Even though computers have taken over just about everything in our daily lives, when it comes to graphic design, our most valuable players are still the pencil and paper. Sure, every project begins with words. But, when the rubber begins to meet the road, it’s the handy No.2 that gets us started on design.
You see, we can easily get trapped searching the web for ideas. We can lose valuable time following link after link in search of inspiration. And, to some degree, these online resources are very helpful. But, our best ideas come when we step away from the World Wide Web, stop following others, find a comfortable corner in the office and put graphite to paper. No distractions. No technical barriers. Total freedom for our minds to go anywhere we please. That’s where the originality comes from. And, that’s the way we like it.
I’m not suggesting that we don’t rely on software and the Internet. That would be crazy, since a lot of the info we need is out there. We do competitive analyses, industry research and more. We learn how others are presenting their businesses, so we can help our clients look like they belong. And we use that same research to uncover ways to distinguish them and help them make their mark. So, yes, our electronic world plays a very important role.
But, when it comes down to designing a logo, brochure or ad, it’s the flexibility that the pencil and its co-MVP, the eraser, brings that enables us to quickly explore and refine our ideas. We still go through dozens of thumbnail sketches just like the old days. (Some things never change.) There’s no way around it. No shortcuts. You must work through it. That’s where it all begins before the first design app is launched. We’re dealing with concepts at this stage. It’s too early to get bogged down with details like fonts and colors.
Sounds like we’re stuck in our old ways, huh? Sometimes a traditional approach is still the better one.
Focus on the Fundamentals
When you think about it, most things can be boiled down to simple concepts. Marketing communications is the same way. No matter what new apps, online tools and gimmicks come around, it still comes down to getting the right message to the right audience. The mechanisms and communications channels will continue to evolve, but the fundamentals will remain constant. People still buy for the same reasons.
To succeed in marketing, we need to avoid the distractions and focus on the fundamentals. We need to pull ourselves out of the bubble in which we live to see ourselves the way others see us. It’s this uncluttered view that helps bring the clarity and objectivity that lead us to a sound strategy.
Break Away from it All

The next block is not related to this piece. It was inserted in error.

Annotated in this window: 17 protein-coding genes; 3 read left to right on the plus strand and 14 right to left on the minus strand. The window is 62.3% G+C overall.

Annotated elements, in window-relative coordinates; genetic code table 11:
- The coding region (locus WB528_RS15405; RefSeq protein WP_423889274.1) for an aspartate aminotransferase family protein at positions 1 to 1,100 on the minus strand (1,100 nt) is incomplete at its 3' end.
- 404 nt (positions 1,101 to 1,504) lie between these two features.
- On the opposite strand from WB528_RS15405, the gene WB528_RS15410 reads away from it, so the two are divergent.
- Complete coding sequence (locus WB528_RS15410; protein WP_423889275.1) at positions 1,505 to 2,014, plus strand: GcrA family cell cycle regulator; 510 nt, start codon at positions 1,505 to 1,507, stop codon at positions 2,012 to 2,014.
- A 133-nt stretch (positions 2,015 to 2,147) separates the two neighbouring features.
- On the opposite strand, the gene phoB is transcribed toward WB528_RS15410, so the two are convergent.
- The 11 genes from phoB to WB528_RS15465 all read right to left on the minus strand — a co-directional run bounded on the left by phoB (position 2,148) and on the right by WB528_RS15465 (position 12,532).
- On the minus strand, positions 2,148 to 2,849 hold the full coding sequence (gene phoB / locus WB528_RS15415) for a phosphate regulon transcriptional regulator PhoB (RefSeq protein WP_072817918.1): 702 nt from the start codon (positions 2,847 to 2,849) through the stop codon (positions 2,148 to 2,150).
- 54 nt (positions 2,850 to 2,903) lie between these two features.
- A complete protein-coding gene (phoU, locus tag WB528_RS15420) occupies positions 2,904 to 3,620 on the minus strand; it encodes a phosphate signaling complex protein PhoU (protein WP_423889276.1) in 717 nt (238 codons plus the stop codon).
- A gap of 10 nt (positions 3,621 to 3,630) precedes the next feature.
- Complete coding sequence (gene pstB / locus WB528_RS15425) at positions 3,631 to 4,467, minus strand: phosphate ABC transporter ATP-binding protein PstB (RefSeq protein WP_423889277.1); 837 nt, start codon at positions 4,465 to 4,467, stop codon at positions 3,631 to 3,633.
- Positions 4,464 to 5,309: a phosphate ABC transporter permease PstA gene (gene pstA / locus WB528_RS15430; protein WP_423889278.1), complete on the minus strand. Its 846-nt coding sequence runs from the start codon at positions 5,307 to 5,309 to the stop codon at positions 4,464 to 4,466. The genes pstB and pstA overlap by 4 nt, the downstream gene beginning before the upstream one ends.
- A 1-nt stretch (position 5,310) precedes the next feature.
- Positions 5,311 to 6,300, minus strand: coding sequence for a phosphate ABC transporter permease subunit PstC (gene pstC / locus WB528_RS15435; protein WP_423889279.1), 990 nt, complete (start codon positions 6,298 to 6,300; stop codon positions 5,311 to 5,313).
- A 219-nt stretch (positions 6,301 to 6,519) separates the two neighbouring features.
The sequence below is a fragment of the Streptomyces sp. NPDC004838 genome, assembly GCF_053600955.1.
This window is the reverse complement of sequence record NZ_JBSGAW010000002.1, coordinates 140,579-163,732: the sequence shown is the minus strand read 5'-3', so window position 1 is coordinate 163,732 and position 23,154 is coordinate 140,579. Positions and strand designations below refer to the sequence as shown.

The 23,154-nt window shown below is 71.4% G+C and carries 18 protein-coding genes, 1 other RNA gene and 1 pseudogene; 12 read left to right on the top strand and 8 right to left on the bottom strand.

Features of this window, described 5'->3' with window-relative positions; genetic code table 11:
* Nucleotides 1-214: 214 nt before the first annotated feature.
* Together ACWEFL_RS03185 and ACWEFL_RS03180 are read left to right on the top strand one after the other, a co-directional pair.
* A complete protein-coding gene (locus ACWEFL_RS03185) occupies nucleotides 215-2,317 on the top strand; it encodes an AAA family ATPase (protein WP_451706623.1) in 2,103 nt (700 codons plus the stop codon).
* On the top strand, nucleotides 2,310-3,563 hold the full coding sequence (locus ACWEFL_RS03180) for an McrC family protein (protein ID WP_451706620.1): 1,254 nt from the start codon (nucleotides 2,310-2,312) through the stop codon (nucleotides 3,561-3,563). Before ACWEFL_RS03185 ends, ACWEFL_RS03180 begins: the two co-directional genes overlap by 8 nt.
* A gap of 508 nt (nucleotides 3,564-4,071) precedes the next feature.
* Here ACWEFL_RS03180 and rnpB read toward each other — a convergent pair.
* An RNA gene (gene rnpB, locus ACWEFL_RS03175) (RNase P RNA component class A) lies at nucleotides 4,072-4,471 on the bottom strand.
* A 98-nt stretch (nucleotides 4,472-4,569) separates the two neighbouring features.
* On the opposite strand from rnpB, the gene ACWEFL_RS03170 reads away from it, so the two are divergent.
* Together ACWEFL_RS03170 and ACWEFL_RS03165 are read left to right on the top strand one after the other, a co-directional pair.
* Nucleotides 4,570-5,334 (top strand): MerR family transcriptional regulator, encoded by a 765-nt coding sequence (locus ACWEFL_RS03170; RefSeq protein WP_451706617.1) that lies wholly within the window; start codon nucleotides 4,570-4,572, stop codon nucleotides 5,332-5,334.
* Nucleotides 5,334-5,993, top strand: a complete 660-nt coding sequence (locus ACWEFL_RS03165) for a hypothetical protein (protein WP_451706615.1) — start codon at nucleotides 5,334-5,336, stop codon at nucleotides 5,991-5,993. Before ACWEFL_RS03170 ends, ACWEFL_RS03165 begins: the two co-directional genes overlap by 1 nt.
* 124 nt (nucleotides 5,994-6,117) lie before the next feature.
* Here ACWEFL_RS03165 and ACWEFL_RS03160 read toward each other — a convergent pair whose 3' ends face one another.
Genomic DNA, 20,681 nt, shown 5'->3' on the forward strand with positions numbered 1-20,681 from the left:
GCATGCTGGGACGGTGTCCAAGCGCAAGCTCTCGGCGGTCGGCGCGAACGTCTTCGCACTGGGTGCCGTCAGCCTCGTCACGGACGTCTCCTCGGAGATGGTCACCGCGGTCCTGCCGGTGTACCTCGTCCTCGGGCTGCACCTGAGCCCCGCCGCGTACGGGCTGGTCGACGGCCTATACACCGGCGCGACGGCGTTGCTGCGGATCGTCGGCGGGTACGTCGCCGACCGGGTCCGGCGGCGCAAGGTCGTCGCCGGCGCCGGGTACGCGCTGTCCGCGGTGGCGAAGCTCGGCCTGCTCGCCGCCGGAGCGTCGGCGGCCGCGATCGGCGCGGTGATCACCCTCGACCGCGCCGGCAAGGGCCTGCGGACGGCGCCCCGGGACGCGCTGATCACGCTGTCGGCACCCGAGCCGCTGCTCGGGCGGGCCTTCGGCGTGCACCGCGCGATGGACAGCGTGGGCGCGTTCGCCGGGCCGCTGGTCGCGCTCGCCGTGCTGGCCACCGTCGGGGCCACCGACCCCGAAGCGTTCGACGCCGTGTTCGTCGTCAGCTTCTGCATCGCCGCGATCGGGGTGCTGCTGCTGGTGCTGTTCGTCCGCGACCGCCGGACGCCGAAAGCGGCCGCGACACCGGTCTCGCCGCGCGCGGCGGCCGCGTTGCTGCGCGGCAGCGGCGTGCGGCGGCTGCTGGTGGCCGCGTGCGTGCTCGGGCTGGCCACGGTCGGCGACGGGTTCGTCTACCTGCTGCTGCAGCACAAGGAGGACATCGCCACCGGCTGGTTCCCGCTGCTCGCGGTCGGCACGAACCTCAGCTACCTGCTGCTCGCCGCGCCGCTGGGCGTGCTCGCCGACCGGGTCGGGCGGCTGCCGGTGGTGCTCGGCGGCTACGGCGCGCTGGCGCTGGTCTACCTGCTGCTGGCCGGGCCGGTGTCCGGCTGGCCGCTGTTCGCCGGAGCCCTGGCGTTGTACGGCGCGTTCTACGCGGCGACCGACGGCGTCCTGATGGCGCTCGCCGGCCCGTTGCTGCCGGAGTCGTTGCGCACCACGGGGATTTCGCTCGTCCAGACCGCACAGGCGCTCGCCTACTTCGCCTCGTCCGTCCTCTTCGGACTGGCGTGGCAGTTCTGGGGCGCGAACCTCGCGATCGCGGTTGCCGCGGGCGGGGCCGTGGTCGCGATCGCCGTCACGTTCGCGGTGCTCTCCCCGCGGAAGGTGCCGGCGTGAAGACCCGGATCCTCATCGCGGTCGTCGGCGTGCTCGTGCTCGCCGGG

If you find yourself getting trapped in your daily routine and losing perspective, leave the office for an afternoon. Meet a colleague for lunch. Visit clients to see how they’re doing. Take a walk in the park. Clear your mind of all the clutter and ask yourself why you’re doing this and why it still matters to your audience. And try to leave the electronic devices back at the office. When you return, you’ll have a fresher outlook and might even find yourself invigorated.
Oh, and be sure to take a pencil and paper with you. You might need them.
Spring is a season of renewal and rejuvenation. So, shake off the rust, get out the broom and add some polish to your business. Here are a few things you should consider at least once a year to tidy up your marketing.
As the calendar year winds down, it always a good idea to take a step back to revisit and refresh your marketing. Your business will be better off by doing so. But, don’t go overboard and be too disruptive.
We’ve collected a number of the more salient points from our blog and are presenting them as a marketing reality check list. A good number of these apply to new or small businesses. But you’ll also find that some of the largest corporations in the world make many of the same missteps.
Running a successful business relies heavily on managing resources and using them wisely. But certain marketing essentials require investments and should be treated as such. In fact, many of them are pre-requisites to profitability.
We often get too close to our business to see it the way others do. We build a virtual bubble around ourselves and lose the perspective needed to make sound strategic decisions.
When you meet new prospects, network or attend industry events, the moment you hand out your business card, your credibility will be on the line. If you’ve taken a long time to build a first-rate reputation, don’t let a second-rate website undo it.